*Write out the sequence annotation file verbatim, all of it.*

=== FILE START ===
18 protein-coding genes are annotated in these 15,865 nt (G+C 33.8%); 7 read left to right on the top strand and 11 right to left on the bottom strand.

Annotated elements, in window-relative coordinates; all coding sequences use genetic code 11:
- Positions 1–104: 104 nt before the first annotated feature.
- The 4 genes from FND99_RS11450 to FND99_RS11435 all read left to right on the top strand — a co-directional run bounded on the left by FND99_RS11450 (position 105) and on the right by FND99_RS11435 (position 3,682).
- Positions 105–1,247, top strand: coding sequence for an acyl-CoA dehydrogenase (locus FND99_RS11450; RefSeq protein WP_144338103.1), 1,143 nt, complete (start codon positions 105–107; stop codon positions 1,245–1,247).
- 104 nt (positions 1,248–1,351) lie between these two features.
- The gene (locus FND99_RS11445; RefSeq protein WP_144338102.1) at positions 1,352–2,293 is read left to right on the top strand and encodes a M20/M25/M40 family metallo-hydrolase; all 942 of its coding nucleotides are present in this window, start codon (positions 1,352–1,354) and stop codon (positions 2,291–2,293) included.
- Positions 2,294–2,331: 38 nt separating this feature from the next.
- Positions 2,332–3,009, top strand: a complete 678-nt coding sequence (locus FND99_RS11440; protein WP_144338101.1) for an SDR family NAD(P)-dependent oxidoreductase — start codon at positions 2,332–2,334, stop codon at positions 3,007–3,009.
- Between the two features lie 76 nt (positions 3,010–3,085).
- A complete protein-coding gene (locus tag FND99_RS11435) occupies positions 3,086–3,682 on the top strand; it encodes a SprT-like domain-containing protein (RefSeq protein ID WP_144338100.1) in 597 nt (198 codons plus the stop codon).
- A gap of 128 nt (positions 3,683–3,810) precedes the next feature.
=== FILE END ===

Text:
18 protein-coding genes are annotated in these 15,865 nt (G+C 33.8%); 7 read left to right on the top strand and 11 right to left on the bottom strand.

Annotated elements, in window-relative coordinates; all coding sequences use genetic code 11:
- Positions 1–104: 104 nt before the first annotated feature.
- The 4 genes from FND99_RS11450 to FND99_RS11435 all read left to right on the top strand — a co-directional run bounded on the left by FND99_RS11450 (position 105) and on the right by FND99_RS11435 (position 3,682).
- Positions 105–1,247, top strand: coding sequence for an acyl-CoA dehydrogenase (locus FND99_RS11450; RefSeq protein WP_144338103.1), 1,143 nt, complete (start codon positions 105–107; stop codon positions 1,245–1,247).
- 104 nt (positions 1,248–1,351) lie between these two features.
- The gene (locus FND99_RS11445; RefSeq protein WP_144338102.1) at positions 1,352–2,293 is read left to right on the top strand and encodes a M20/M25/M40 family metallo-hydrolase; all 942 of its coding nucleotides are present in this window, start codon (positions 1,352–1,354) and stop codon (positions 2,291–2,293) included.
- Positions 2,294–2,331: 38 nt separating this feature from the next.
- Positions 2,332–3,009, top strand: a complete 678-nt coding sequence (locus FND99_RS11440; protein WP_144338101.1) for an SDR family NAD(P)-dependent oxidoreductase — start codon at positions 2,332–2,334, stop codon at positions 3,007–3,009.
- Between the two features lie 76 nt (positions 3,010–3,085).
- A complete protein-coding gene (locus tag FND99_RS11435) occupies positions 3,086–3,682 on the top strand; it encodes a SprT-like domain-containing protein (RefSeq protein ID WP_144338100.1) in 597 nt (198 codons plus the stop codon).
- A gap of 128 nt (positions 3,683–3,810) precedes the next feature.